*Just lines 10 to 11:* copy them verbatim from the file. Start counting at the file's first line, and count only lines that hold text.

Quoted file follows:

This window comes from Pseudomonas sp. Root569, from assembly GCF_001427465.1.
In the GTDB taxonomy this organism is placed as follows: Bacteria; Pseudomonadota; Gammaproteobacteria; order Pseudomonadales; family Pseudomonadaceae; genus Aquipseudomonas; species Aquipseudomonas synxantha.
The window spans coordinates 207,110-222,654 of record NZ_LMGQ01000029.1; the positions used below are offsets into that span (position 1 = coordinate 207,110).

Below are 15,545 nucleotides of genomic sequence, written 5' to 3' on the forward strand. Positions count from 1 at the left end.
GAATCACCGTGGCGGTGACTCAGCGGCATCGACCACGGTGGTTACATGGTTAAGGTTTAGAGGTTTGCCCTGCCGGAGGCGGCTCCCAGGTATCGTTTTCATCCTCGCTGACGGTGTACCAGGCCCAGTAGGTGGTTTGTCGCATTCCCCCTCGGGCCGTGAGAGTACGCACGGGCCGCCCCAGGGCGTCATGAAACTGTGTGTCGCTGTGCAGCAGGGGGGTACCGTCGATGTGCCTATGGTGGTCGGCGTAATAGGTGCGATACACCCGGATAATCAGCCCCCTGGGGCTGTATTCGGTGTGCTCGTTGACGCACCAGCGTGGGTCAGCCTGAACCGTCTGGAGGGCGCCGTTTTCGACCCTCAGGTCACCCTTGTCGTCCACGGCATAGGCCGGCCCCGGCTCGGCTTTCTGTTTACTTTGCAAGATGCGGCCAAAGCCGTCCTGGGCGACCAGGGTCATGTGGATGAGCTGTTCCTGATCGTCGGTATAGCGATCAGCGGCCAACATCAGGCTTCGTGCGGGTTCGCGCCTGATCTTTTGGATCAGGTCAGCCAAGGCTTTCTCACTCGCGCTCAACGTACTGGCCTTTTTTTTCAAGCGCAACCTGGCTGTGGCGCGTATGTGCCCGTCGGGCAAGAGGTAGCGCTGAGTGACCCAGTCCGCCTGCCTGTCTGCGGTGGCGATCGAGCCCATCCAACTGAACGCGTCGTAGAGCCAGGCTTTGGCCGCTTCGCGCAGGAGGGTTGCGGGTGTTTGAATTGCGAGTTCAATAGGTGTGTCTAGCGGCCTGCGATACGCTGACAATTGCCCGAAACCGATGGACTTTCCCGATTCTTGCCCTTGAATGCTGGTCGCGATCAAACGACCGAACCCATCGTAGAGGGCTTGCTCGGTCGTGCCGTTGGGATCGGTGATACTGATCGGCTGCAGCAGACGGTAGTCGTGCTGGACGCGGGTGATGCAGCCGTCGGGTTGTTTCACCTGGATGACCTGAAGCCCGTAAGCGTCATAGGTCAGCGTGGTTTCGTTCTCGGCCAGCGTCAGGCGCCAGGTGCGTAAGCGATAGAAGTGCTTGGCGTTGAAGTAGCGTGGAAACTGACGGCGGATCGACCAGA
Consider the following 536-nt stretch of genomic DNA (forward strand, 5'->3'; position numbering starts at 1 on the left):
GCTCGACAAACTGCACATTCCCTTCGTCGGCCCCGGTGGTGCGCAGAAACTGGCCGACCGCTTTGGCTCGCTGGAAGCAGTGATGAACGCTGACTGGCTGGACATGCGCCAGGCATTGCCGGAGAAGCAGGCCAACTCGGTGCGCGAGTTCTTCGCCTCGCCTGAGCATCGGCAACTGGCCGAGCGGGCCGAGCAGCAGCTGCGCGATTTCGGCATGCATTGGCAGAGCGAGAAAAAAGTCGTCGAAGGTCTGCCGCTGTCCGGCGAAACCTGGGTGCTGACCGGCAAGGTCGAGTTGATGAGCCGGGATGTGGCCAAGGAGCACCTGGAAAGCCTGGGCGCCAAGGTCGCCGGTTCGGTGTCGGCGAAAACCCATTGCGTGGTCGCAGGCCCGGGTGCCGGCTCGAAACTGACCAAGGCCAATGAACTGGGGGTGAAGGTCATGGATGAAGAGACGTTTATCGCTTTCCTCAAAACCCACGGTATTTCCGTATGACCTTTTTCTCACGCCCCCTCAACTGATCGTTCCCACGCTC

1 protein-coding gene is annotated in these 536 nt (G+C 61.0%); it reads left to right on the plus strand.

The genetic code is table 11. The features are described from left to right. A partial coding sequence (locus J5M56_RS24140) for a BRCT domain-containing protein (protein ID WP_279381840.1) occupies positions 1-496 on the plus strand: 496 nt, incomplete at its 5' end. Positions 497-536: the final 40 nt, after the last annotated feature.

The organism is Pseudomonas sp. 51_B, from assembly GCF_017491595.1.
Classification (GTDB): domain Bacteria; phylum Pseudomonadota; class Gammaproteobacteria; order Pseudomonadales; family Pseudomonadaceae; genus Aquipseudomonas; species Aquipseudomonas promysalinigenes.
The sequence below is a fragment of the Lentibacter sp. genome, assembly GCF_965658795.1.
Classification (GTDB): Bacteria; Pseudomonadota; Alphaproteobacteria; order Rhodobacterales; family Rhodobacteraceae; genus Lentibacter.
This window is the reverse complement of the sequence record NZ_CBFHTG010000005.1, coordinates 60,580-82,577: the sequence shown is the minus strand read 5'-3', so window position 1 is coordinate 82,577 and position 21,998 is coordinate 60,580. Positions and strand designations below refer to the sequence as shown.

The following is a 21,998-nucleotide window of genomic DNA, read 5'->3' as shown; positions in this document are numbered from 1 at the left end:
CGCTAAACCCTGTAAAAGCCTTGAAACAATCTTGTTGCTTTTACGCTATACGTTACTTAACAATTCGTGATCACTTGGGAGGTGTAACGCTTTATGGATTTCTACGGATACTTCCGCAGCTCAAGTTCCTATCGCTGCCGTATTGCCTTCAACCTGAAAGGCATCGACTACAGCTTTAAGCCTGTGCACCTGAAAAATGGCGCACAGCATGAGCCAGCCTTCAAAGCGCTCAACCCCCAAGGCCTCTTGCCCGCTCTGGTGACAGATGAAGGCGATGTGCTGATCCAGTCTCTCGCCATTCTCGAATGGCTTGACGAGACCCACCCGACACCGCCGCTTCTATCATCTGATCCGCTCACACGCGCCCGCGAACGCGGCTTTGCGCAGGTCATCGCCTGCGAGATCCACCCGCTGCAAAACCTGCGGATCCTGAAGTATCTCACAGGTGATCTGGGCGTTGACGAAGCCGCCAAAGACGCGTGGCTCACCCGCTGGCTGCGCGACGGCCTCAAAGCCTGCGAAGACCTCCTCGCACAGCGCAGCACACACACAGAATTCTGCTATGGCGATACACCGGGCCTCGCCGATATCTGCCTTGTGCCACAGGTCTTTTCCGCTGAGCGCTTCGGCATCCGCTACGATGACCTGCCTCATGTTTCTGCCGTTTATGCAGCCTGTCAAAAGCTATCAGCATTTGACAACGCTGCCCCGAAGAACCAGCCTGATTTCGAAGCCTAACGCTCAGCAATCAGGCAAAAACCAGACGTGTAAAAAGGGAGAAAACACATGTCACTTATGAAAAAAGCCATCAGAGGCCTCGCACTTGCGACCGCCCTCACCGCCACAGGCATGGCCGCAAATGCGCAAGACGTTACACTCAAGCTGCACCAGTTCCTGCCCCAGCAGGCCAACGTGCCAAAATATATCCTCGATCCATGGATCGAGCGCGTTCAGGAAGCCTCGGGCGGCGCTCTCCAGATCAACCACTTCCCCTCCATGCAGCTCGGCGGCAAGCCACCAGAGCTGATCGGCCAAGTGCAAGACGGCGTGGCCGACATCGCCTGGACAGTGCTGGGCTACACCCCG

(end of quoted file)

The organism is Pseudomonas sp. 51_B, from assembly GCF_017491595.1.
Classification (GTDB): domain Bacteria; phylum Pseudomonadota; class Gammaproteobacteria; order Pseudomonadales; family Pseudomonadaceae; genus Aquipseudomonas; species Aquipseudomonas promysalinigenes.